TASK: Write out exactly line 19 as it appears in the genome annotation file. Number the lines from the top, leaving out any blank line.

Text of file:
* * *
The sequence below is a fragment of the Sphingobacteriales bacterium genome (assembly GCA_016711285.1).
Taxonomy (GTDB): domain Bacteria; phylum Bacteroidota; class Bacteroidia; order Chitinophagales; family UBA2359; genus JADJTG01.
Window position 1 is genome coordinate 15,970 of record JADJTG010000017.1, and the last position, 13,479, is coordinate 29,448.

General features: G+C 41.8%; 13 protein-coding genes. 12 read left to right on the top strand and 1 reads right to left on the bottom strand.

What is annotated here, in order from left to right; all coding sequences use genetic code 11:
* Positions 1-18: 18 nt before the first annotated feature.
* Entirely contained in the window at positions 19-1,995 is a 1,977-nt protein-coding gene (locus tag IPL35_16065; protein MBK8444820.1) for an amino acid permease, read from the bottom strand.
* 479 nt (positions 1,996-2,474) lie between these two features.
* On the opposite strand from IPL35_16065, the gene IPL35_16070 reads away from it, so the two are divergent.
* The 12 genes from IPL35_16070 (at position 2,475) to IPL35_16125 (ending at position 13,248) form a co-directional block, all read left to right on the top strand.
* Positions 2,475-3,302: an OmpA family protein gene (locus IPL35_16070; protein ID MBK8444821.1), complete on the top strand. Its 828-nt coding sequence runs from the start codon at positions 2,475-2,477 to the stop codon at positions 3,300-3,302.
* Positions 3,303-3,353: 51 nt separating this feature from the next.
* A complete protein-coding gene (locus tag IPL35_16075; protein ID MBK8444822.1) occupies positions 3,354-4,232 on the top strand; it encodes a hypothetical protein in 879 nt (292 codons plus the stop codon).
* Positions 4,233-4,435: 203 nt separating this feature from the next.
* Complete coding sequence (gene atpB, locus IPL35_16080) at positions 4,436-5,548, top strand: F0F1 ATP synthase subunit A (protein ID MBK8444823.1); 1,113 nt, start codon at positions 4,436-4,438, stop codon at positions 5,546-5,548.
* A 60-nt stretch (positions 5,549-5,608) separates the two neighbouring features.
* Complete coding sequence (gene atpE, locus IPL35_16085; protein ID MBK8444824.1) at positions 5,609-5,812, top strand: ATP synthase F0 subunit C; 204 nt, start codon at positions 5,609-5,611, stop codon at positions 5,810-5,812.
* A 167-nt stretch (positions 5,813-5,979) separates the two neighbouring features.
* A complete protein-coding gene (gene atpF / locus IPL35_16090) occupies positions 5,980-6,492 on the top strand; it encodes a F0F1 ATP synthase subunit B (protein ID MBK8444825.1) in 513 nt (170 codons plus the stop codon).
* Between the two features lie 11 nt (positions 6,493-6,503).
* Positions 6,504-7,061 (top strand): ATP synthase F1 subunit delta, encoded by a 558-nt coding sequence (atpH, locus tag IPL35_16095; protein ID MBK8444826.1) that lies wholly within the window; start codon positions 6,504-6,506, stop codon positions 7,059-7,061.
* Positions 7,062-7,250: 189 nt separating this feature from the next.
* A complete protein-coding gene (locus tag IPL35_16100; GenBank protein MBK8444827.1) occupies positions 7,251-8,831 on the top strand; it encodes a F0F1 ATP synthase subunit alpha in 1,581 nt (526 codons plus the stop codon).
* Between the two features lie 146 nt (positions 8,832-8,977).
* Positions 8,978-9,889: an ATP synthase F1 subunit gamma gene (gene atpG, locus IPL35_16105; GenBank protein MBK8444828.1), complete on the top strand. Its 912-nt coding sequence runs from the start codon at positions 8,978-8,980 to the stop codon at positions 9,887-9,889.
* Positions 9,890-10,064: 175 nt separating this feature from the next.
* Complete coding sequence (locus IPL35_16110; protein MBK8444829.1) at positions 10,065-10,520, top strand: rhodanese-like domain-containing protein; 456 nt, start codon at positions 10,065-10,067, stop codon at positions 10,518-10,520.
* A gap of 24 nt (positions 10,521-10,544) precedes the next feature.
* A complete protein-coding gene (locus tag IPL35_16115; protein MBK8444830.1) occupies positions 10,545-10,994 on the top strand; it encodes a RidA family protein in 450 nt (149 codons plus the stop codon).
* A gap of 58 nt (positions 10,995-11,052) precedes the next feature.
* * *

* A complete protein-coding gene (gene atpF / locus IPL35_16090) occupies positions 5,980-6,492 on the top strand; it encodes a F0F1 ATP synthase subunit B (protein ID MBK8444825.1) in 513 nt (170 codons plus the stop codon).